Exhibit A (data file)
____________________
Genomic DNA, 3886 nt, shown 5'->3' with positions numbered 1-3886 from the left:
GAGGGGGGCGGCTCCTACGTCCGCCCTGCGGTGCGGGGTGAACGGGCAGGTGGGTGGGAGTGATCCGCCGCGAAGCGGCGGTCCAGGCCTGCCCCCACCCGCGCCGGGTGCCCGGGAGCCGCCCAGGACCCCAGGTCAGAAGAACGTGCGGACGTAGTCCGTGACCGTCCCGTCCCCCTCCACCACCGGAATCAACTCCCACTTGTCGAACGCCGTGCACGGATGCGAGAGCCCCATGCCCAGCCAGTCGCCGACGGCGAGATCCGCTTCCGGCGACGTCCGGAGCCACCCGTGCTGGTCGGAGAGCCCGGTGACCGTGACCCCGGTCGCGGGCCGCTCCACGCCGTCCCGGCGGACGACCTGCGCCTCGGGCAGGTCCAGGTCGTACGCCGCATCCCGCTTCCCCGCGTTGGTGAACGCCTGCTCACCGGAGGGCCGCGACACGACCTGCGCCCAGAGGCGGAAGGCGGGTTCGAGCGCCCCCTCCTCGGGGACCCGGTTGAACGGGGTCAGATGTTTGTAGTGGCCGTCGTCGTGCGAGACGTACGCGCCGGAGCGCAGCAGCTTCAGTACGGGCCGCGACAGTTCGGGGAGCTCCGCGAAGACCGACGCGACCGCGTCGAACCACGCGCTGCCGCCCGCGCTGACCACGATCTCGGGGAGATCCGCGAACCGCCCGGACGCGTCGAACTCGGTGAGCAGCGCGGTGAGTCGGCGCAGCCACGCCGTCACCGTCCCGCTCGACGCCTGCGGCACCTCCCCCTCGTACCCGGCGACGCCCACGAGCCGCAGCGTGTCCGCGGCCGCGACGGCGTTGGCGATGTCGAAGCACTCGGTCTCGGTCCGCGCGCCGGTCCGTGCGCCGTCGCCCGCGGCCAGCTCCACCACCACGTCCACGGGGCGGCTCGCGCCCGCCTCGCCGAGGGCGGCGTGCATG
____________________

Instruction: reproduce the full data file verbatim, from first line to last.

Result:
Genomic DNA, 3886 nt, shown 5'->3' with positions numbered 1-3886 from the left:
GAGGGGGGCGGCTCCTACGTCCGCCCTGCGGTGCGGGGTGAACGGGCAGGTGGGTGGGAGTGATCCGCCGCGAAGCGGCGGTCCAGGCCTGCCCCCACCCGCGCCGGGTGCCCGGGAGCCGCCCAGGACCCCAGGTCAGAAGAACGTGCGGACGTAGTCCGTGACCGTCCCGTCCCCCTCCACCACCGGAATCAACTCCCACTTGTCGAACGCCGTGCACGGATGCGAGAGCCCCATGCCCAGCCAGTCGCCGACGGCGAGATCCGCTTCCGGCGACGTCCGGAGCCACCCGTGCTGGTCGGAGAGCCCGGTGACCGTGACCCCGGTCGCGGGCCGCTCCACGCCGTCCCGGCGGACGACCTGCGCCTCGGGCAGGTCCAGGTCGTACGCCGCATCCCGCTTCCCCGCGTTGGTGAACGCCTGCTCACCGGAGGGCCGCGACACGACCTGCGCCCAGAGGCGGAAGGCGGGTTCGAGCGCCCCCTCCTCGGGGACCCGGTTGAACGGGGTCAGATGTTTGTAGTGGCCGTCGTCGTGCGAGACGTACGCGCCGGAGCGCAGCAGCTTCAGTACGGGCCGCGACAGTTCGGGGAGCTCCGCGAAGACCGACGCGACCGCGTCGAACCACGCGCTGCCGCCCGCGCTGACCACGATCTCGGGGAGATCCGCGAACCGCCCGGACGCGTCGAACTCGGTGAGCAGCGCGGTGAGTCGGCGCAGCCACGCCGTCACCGTCCCGCTCGACGCCTGCGGCACCTCCCCCTCGTACCCGGCGACGCCCACGAGCCGCAGCGTGTCCGCGGCCGCGACGGCGTTGGCGATGTCGAAGCACTCGGTCTCGGTCCGCGCGCCGGTCCGTGCGCCGTCGCCCGCGGCCAGCTCCACCACCACGTCCACGGGGCGGCTCGCGCCCGCCTCGCCGAGGGCGGCGTGCATG